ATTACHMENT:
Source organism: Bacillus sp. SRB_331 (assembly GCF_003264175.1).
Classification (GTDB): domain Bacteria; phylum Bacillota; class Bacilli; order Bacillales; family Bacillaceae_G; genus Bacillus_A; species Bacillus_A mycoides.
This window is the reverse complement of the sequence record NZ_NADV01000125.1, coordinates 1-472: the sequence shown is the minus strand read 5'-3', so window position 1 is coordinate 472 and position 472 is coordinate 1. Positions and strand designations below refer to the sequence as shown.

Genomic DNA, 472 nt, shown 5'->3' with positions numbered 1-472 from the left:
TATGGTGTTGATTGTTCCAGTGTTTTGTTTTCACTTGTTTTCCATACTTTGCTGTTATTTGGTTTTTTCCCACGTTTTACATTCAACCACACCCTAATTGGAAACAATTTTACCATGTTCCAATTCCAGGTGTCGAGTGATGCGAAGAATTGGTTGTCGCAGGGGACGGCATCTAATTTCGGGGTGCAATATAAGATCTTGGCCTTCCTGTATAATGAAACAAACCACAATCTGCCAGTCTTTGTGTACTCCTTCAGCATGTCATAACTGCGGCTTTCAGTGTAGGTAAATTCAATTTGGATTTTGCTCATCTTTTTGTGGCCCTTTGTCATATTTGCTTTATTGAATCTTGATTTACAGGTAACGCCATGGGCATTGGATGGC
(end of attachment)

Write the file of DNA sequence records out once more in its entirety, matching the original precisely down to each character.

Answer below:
Source organism: Bacillus sp. SRB_331 (assembly GCF_003264175.1).
Classification (GTDB): domain Bacteria; phylum Bacillota; class Bacilli; order Bacillales; family Bacillaceae_G; genus Bacillus_A; species Bacillus_A mycoides.
This window is the reverse complement of the sequence record NZ_NADV01000125.1, coordinates 1-472: the sequence shown is the minus strand read 5'-3', so window position 1 is coordinate 472 and position 472 is coordinate 1. Positions and strand designations below refer to the sequence as shown.

Genomic DNA, 472 nt, shown 5'->3' with positions numbered 1-472 from the left:
TATGGTGTTGATTGTTCCAGTGTTTTGTTTTCACTTGTTTTCCATACTTTGCTGTTATTTGGTTTTTTCCCACGTTTTACATTCAACCACACCCTAATTGGAAACAATTTTACCATGTTCCAATTCCAGGTGTCGAGTGATGCGAAGAATTGGTTGTCGCAGGGGACGGCATCTAATTTCGGGGTGCAATATAAGATCTTGGCCTTCCTGTATAATGAAACAAACCACAATCTGCCAGTCTTTGTGTACTCCTTCAGCATGTCATAACTGCGGCTTTCAGTGTAGGTAAATTCAATTTGGATTTTGCTCATCTTTTTGTGGCCCTTTGTCATATTTGCTTTATTGAATCTTGATTTACAGGTAACGCCATGGGCATTGGATGGC